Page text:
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Question DetailsAsked on 10/9/2011

I need a good, honest, inexpensive but licensed electrician to fix or replace my track lighting in my kitchen.

I live in Durham, NC and own a townhome. I'm not certain whether I have a short circuit in my kitchen track lighting, but figure that it's the original lighting from 1983 when the home was built. It's a strip lighting system with 4 "spot" lights, and I use the halogen 45 watt bulbs. Recently, when I put a new bulb in, I had to adjust the positioning of the light bulb a couple of times before it would work.
I'm concerned that I am going to pay a bundle, especially if I need to put in a new system with new wiring.
I do believe though that perhaps it is no longer "safe" especially if I leave my track lighting on in the kitchen, and go into another room in my house.

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Answered 7 years ago by Cas

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If you mean strip lighting, where the bulb fixtures are in fixed locations in a metal strip and do not have release tabs or levers to remove the heads, then you may need an electrician. Unlikely he can fix it - will probably be a case of your having to buy a new strip and have it installed.

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I will assume from here on you mean true track lighting, where the "heads" can be moved laterally up and down the track to concentrate light where you need it. After a decade or two, the contacts can become worn. It is also possible that you got a cheap chinese bulb with bad threads - I have found that, particularly with Sylvania bulbs - they come in with the wrong pitch on the tread, the thread does not fit standard thread shape, or they are slightly out-of-round.

You do not have a short circuit - that would have sparked or arced, and if at all significant would have tripped the breaker. What you had was an open circuit - a failure to connect to the tip and the thread of the bulb, or a failure of the head to contact both wire strips inside the track.

Try the following:

1) take a light bulb out of a fixture you know works OK, and put it into the one that was questionable - if screws in nicely and works, it was the bulb - try the "bad" bulb in another socket to see if it fits there - may just have threads that do not line up with your head threads correctly. Also look to be sure it does not have a burr or blob of solder on the threads of the bulb - a minor manufacturing defect can cause it to not thread in right.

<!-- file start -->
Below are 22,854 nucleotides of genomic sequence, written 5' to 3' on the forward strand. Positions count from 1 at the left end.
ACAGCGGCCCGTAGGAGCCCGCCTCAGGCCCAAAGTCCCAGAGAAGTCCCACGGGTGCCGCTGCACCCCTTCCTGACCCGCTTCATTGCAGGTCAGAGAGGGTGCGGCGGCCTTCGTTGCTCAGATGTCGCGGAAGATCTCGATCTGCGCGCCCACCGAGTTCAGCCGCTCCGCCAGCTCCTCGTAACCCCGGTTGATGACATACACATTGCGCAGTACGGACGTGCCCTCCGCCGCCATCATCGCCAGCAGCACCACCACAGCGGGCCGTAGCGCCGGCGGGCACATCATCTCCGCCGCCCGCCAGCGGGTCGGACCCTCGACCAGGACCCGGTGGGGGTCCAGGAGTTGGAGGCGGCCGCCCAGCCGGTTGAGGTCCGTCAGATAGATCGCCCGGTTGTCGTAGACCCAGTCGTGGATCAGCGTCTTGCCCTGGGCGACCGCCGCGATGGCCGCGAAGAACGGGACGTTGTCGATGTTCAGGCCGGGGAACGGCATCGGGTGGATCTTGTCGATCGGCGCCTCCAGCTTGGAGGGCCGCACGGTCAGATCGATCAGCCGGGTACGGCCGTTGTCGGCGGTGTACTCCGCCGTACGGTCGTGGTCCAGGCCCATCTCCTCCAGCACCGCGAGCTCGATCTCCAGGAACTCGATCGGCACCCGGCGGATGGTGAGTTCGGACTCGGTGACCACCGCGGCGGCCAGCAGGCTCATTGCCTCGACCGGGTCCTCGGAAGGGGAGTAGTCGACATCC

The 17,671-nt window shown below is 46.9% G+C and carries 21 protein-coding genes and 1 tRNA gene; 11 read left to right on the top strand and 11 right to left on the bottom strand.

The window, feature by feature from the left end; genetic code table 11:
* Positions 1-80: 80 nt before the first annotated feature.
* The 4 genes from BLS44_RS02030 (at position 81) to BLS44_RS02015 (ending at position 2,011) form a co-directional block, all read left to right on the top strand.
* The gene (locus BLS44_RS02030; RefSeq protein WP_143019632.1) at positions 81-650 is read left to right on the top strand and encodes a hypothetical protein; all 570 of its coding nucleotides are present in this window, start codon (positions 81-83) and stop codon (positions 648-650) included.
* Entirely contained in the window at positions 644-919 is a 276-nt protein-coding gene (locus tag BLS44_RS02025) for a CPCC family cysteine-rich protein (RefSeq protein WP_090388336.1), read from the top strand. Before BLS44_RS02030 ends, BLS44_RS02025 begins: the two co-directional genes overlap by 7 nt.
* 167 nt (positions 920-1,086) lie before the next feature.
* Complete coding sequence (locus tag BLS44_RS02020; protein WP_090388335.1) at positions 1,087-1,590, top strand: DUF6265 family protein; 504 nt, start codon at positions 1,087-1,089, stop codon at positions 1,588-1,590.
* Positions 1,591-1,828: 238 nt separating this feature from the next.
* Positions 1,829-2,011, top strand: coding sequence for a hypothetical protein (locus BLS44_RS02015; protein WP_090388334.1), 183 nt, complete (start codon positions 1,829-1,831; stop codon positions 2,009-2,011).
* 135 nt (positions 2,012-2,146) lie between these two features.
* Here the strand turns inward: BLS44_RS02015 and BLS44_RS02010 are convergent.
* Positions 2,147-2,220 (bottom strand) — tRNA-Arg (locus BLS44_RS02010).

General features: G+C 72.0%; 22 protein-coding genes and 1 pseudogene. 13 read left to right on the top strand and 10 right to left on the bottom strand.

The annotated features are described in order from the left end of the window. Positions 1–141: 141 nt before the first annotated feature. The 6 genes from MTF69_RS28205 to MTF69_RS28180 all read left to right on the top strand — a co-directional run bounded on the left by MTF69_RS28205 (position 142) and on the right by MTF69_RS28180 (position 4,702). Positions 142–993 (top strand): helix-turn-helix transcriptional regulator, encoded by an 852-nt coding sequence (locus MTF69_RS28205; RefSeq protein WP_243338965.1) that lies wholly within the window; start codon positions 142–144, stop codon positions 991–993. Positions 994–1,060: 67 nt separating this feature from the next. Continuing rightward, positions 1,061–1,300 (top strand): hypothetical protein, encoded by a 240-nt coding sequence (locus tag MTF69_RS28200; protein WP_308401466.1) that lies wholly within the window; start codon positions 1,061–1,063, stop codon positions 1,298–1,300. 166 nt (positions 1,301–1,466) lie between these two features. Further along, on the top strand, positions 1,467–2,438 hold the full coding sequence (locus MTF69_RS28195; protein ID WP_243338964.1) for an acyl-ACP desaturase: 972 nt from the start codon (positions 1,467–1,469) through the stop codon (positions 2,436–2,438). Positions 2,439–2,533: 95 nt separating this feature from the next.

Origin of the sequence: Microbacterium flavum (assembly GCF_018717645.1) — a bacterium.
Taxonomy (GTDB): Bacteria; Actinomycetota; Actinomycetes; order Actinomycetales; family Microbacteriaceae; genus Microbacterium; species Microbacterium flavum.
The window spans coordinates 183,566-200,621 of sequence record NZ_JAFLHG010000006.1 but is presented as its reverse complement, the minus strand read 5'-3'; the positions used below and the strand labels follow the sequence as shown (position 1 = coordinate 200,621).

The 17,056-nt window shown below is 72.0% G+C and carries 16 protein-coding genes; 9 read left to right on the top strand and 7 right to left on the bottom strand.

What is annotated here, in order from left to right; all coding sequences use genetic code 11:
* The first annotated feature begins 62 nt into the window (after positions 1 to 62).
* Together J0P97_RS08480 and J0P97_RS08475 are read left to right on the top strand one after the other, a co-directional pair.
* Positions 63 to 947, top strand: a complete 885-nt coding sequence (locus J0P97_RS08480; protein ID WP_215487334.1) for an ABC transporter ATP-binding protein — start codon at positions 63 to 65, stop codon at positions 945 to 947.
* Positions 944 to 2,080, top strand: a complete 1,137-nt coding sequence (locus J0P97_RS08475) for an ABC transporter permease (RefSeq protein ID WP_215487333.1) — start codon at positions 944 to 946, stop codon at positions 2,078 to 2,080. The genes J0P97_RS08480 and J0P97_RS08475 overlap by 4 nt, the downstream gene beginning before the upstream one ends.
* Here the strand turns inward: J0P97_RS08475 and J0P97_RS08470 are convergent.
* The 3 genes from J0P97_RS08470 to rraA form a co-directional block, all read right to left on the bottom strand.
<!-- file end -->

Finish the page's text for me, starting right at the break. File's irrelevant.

IF that does not work:

2) unplug the track, or turn it off at the switch if hard-wired

3) flip the lever or turn the knob that loosens the head on the one that did not work right, and slide it a half inch or so to one side or the other along the track, then (making sure the head unit is pushed up securely into the track), relatch it. This will take care of any bad head connection with the track.

4) put in a bulb you know works OK, and see if it works.

Only if those do not solve the problem, do you need to think about replacement, and if all the other heads work fine, then maybe just that one head has a problem.

5) You could try looking down inside it - in the center there is a tab of bronze spring steel that the center of the bulb contacts - if you can get a finger nail under it, pry up (NOT sideways) slightly - it may have gotten so compressed with use that it is not making contact. You only need to pry it upward a little bit, so it makes contact with the base of the bulb when screwed in.

6) If that does not work, try putting a totally different type of bulb in it temporarily - to see if that works. If so, then maybe just the brand of bulb - try another brand.

If all those fail, then you may need to replace the head - most manufacturers have a variety of heads that fit their tracks - you could contact them about what they have that fits a 1983 track, or go to a local lighting center with your head unit and see if they have a compatible one.

Answered 5 years ago by LCD




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